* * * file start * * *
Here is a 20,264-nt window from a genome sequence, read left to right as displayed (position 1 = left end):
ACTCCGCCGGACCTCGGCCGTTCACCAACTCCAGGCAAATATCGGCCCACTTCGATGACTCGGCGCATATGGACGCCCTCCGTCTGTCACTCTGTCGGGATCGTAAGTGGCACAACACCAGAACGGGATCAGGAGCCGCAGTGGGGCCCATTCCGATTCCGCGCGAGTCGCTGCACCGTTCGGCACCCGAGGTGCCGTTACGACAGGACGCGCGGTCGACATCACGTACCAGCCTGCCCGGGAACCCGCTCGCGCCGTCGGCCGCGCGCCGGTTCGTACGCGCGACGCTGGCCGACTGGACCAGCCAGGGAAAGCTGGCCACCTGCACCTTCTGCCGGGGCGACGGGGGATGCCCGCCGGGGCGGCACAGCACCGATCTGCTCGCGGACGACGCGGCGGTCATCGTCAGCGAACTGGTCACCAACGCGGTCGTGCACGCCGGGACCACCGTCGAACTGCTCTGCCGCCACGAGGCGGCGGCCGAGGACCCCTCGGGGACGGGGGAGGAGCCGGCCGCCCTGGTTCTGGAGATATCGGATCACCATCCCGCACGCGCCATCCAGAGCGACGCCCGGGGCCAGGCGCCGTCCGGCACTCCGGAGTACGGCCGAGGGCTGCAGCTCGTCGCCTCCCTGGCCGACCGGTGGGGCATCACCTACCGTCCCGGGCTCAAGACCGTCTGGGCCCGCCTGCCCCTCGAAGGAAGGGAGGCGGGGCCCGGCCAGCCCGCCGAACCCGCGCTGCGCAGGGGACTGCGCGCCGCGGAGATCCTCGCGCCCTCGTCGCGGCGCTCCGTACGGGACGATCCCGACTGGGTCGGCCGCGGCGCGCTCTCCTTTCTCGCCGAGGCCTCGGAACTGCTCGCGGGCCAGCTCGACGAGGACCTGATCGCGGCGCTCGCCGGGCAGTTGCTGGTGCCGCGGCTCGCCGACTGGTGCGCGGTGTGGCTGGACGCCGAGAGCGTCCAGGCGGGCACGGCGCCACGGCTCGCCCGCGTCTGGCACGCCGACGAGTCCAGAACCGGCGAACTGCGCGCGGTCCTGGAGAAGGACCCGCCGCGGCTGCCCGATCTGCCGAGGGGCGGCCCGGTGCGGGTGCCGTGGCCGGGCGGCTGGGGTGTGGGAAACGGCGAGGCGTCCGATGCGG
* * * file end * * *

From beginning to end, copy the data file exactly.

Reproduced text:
Here is a 20,264-nt window from a genome sequence, read left to right as displayed (position 1 = left end):
ACTCCGCCGGACCTCGGCCGTTCACCAACTCCAGGCAAATATCGGCCCACTTCGATGACTCGGCGCATATGGACGCCCTCCGTCTGTCACTCTGTCGGGATCGTAAGTGGCACAACACCAGAACGGGATCAGGAGCCGCAGTGGGGCCCATTCCGATTCCGCGCGAGTCGCTGCACCGTTCGGCACCCGAGGTGCCGTTACGACAGGACGCGCGGTCGACATCACGTACCAGCCTGCCCGGGAACCCGCTCGCGCCGTCGGCCGCGCGCCGGTTCGTACGCGCGACGCTGGCCGACTGGACCAGCCAGGGAAAGCTGGCCACCTGCACCTTCTGCCGGGGCGACGGGGGATGCCCGCCGGGGCGGCACAGCACCGATCTGCTCGCGGACGACGCGGCGGTCATCGTCAGCGAACTGGTCACCAACGCGGTCGTGCACGCCGGGACCACCGTCGAACTGCTCTGCCGCCACGAGGCGGCGGCCGAGGACCCCTCGGGGACGGGGGAGGAGCCGGCCGCCCTGGTTCTGGAGATATCGGATCACCATCCCGCACGCGCCATCCAGAGCGACGCCCGGGGCCAGGCGCCGTCCGGCACTCCGGAGTACGGCCGAGGGCTGCAGCTCGTCGCCTCCCTGGCCGACCGGTGGGGCATCACCTACCGTCCCGGGCTCAAGACCGTCTGGGCCCGCCTGCCCCTCGAAGGAAGGGAGGCGGGGCCCGGCCAGCCCGCCGAACCCGCGCTGCGCAGGGGACTGCGCGCCGCGGAGATCCTCGCGCCCTCGTCGCGGCGCTCCGTACGGGACGATCCCGACTGGGTCGGCCGCGGCGCGCTCTCCTTTCTCGCCGAGGCCTCGGAACTGCTCGCGGGCCAGCTCGACGAGGACCTGATCGCGGCGCTCGCCGGGCAGTTGCTGGTGCCGCGGCTCGCCGACTGGTGCGCGGTGTGGCTGGACGCCGAGAGCGTCCAGGCGGGCACGGCGCCACGGCTCGCCCGCGTCTGGCACGCCGACGAGTCCAGAACCGGCGAACTGCGCGCGGTCCTGGAGAAGGACCCGCCGCGGCTGCCCGATCTGCCGAGGGGCGGCCCGGTGCGGGTGCCGTGGCCGGGCGGCTGGGGTGTGGGAAACGGCGAGGCGTCCGATGCGG